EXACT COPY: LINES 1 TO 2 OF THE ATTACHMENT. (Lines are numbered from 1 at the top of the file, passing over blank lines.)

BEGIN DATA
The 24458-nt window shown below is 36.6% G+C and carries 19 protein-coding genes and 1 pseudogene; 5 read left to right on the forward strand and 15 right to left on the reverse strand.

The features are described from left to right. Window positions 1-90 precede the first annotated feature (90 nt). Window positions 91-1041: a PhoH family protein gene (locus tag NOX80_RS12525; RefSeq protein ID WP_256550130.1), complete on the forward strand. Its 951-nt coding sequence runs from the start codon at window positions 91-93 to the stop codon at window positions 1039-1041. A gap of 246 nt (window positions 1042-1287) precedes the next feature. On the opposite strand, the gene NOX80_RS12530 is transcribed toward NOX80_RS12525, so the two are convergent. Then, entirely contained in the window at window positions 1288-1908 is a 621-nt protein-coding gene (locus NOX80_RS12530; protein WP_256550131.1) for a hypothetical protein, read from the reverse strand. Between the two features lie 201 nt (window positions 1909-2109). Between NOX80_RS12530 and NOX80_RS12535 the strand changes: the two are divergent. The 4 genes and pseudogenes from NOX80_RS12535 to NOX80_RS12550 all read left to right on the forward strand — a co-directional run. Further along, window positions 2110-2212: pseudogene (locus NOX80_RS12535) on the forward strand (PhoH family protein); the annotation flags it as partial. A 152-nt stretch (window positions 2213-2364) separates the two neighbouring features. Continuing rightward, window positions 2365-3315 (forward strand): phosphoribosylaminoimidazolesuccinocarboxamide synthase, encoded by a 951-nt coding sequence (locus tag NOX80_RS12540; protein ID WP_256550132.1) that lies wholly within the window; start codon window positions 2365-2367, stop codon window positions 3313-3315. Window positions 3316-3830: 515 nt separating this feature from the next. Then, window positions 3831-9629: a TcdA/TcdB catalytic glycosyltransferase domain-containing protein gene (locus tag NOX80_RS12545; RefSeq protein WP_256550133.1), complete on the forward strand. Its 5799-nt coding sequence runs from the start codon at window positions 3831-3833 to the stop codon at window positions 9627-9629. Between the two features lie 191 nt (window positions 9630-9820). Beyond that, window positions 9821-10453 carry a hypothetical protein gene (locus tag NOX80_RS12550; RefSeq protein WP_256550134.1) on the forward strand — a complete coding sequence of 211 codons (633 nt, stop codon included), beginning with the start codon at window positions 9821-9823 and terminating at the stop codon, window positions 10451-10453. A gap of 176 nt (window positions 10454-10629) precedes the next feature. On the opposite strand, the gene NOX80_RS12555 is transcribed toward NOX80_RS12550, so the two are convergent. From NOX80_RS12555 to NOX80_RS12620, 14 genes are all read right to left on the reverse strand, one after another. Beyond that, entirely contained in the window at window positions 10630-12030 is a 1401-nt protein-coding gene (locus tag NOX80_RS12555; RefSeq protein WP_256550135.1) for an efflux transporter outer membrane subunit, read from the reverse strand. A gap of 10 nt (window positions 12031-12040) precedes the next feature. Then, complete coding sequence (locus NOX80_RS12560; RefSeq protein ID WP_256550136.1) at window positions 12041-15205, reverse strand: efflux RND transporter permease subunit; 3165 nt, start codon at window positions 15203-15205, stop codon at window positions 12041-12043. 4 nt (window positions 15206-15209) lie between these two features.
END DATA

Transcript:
The 24458-nt window shown below is 36.6% G+C and carries 19 protein-coding genes and 1 pseudogene; 5 read left to right on the forward strand and 15 right to left on the reverse strand.

The features are described from left to right. Window positions 1-90 precede the first annotated feature (90 nt). Window positions 91-1041: a PhoH family protein gene (locus tag NOX80_RS12525; RefSeq protein ID WP_256550130.1), complete on the forward strand. Its 951-nt coding sequence runs from the start codon at window positions 91-93 to the stop codon at window positions 1039-1041. A gap of 246 nt (window positions 1042-1287) precedes the next feature. On the opposite strand, the gene NOX80_RS12530 is transcribed toward NOX80_RS12525, so the two are convergent. Then, entirely contained in the window at window positions 1288-1908 is a 621-nt protein-coding gene (locus NOX80_RS12530; protein WP_256550131.1) for a hypothetical protein, read from the reverse strand. Between the two features lie 201 nt (window positions 1909-2109). Between NOX80_RS12530 and NOX80_RS12535 the strand changes: the two are divergent. The 4 genes and pseudogenes from NOX80_RS12535 to NOX80_RS12550 all read left to right on the forward strand — a co-directional run. Further along, window positions 2110-2212: pseudogene (locus NOX80_RS12535) on the forward strand (PhoH family protein); the annotation flags it as partial. A 152-nt stretch (window positions 2213-2364) separates the two neighbouring features. Continuing rightward, window positions 2365-3315 (forward strand): phosphoribosylaminoimidazolesuccinocarboxamide synthase, encoded by a 951-nt coding sequence (locus tag NOX80_RS12540; protein ID WP_256550132.1) that lies wholly within the window; start codon window positions 2365-2367, stop codon window positions 3313-3315. Window positions 3316-3830: 515 nt separating this feature from the next. Then, window positions 3831-9629: a TcdA/TcdB catalytic glycosyltransferase domain-containing protein gene (locus tag NOX80_RS12545; RefSeq protein WP_256550133.1), complete on the forward strand. Its 5799-nt coding sequence runs from the start codon at window positions 3831-3833 to the stop codon at window positions 9627-9629. Between the two features lie 191 nt (window positions 9630-9820). Beyond that, window positions 9821-10453 carry a hypothetical protein gene (locus tag NOX80_RS12550; RefSeq protein WP_256550134.1) on the forward strand — a complete coding sequence of 211 codons (633 nt, stop codon included), beginning with the start codon at window positions 9821-9823 and terminating at the stop codon, window positions 10451-10453. A gap of 176 nt (window positions 10454-10629) precedes the next feature. On the opposite strand, the gene NOX80_RS12555 is transcribed toward NOX80_RS12550, so the two are convergent. From NOX80_RS12555 to NOX80_RS12620, 14 genes are all read right to left on the reverse strand, one after another. Beyond that, entirely contained in the window at window positions 10630-12030 is a 1401-nt protein-coding gene (locus tag NOX80_RS12555; RefSeq protein WP_256550135.1) for an efflux transporter outer membrane subunit, read from the reverse strand. A gap of 10 nt (window positions 12031-12040) precedes the next feature. Then, complete coding sequence (locus NOX80_RS12560; RefSeq protein ID WP_256550136.1) at window positions 12041-15205, reverse strand: efflux RND transporter permease subunit; 3165 nt, start codon at window positions 15203-15205, stop codon at window positions 12041-12043. 4 nt (window positions 15206-15209) lie between these two features.